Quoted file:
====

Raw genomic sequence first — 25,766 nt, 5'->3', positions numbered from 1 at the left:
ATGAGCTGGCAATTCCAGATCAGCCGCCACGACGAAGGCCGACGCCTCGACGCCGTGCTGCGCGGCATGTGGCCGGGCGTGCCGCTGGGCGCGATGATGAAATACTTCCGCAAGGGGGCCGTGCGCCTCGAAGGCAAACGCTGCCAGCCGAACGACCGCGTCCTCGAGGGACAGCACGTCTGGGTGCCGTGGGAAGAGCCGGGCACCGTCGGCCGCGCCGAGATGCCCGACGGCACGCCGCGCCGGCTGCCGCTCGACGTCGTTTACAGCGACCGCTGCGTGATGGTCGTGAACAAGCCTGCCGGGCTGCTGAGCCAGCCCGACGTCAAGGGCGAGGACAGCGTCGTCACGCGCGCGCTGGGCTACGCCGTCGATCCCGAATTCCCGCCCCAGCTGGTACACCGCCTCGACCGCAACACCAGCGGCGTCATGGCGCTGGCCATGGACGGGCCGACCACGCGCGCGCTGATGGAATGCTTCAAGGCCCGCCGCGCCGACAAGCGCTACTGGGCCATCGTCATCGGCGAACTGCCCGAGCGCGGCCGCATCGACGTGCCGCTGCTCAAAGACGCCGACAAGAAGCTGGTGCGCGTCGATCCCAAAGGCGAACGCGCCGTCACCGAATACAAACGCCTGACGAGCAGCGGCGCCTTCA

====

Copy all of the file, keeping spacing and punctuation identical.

Raw genomic sequence first — 25,766 nt, 5'->3', positions numbered from 1 at the left:
ATGAGCTGGCAATTCCAGATCAGCCGCCACGACGAAGGCCGACGCCTCGACGCCGTGCTGCGCGGCATGTGGCCGGGCGTGCCGCTGGGCGCGATGATGAAATACTTCCGCAAGGGGGCCGTGCGCCTCGAAGGCAAACGCTGCCAGCCGAACGACCGCGTCCTCGAGGGACAGCACGTCTGGGTGCCGTGGGAAGAGCCGGGCACCGTCGGCCGCGCCGAGATGCCCGACGGCACGCCGCGCCGGCTGCCGCTCGACGTCGTTTACAGCGACCGCTGCGTGATGGTCGTGAACAAGCCTGCCGGGCTGCTGAGCCAGCCCGACGTCAAGGGCGAGGACAGCGTCGTCACGCGCGCGCTGGGCTACGCCGTCGATCCCGAATTCCCGCCCCAGCTGGTACACCGCCTCGACCGCAACACCAGCGGCGTCATGGCGCTGGCCATGGACGGGCCGACCACGCGCGCGCTGATGGAATGCTTCAAGGCCCGCCGCGCCGACAAGCGCTACTGGGCCATCGTCATCGGCGAACTGCCCGAGCGCGGCCGCATCGACGTGCCGCTGCTCAAAGACGCCGACAAGAAGCTGGTGCGCGTCGATCCCAAAGGCGAACGCGCCGTCACCGAATACAAACGCCTGACGAGCAGCGGCGCCTTCA